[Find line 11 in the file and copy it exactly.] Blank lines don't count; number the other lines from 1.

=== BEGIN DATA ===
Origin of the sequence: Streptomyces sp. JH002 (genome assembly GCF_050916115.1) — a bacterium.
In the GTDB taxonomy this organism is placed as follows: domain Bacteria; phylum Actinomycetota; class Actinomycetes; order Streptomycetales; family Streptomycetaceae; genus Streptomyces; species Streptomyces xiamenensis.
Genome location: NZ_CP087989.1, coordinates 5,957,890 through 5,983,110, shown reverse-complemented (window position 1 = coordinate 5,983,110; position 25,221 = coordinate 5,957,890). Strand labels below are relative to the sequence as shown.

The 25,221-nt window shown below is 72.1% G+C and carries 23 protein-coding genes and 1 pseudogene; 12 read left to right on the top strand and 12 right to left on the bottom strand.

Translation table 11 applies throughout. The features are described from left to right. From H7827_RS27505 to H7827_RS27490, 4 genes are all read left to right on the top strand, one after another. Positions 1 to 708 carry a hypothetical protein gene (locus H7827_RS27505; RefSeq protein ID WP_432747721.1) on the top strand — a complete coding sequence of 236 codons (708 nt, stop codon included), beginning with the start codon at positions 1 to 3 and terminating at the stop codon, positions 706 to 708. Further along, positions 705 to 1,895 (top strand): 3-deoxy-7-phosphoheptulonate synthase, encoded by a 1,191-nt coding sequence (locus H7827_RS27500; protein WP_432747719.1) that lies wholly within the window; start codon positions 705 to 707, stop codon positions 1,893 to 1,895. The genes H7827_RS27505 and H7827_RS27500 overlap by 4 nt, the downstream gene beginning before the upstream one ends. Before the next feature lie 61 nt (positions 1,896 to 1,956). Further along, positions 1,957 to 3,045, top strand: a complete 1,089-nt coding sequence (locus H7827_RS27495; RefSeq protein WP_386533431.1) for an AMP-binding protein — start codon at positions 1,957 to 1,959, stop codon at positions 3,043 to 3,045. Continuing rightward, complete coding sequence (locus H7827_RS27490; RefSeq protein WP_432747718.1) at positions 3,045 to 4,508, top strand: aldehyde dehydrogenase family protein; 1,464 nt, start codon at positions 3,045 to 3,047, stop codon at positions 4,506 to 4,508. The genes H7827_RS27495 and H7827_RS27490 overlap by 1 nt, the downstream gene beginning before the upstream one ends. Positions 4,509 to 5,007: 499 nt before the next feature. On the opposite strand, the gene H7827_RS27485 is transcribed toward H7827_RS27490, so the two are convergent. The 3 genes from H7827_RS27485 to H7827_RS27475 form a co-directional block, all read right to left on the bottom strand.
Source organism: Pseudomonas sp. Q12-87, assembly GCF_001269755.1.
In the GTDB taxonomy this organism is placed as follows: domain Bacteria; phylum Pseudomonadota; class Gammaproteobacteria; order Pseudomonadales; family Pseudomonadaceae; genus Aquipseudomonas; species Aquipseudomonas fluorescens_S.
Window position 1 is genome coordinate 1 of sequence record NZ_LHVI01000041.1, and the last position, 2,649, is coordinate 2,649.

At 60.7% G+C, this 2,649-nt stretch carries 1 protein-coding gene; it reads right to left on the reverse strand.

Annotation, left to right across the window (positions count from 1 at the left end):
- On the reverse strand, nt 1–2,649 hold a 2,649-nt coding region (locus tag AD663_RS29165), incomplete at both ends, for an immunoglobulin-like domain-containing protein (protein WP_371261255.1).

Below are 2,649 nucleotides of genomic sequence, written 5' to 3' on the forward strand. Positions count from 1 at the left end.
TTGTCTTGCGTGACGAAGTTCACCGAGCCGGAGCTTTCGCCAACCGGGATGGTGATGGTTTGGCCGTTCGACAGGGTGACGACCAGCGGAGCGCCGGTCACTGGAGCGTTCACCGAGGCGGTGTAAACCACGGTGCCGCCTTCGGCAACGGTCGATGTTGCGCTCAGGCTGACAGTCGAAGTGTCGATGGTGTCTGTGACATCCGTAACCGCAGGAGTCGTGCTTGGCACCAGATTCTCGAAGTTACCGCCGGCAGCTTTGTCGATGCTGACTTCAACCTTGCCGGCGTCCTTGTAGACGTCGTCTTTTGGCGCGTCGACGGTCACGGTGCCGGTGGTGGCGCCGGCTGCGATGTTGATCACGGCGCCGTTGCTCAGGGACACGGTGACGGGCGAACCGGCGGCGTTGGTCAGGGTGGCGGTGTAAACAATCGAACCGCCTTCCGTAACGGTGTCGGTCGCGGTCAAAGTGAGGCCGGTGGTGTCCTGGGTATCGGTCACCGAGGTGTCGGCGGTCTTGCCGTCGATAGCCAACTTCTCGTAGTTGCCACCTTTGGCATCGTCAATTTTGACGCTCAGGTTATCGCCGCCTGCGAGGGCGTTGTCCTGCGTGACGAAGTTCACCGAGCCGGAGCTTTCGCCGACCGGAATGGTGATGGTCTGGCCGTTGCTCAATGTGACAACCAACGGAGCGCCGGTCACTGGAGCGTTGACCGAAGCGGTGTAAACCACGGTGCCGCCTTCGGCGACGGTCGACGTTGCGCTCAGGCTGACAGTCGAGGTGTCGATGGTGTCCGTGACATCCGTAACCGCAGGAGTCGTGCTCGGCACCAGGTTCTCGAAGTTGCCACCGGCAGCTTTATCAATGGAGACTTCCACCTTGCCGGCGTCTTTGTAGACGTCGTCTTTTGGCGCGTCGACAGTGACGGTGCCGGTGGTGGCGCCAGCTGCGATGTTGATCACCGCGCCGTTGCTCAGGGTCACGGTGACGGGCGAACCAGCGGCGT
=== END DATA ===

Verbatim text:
- On the reverse strand, nt 1–2,649 hold a 2,649-nt coding region (locus tag AD663_RS29165), incomplete at both ends, for an immunoglobulin-like domain-containing protein (protein WP_371261255.1).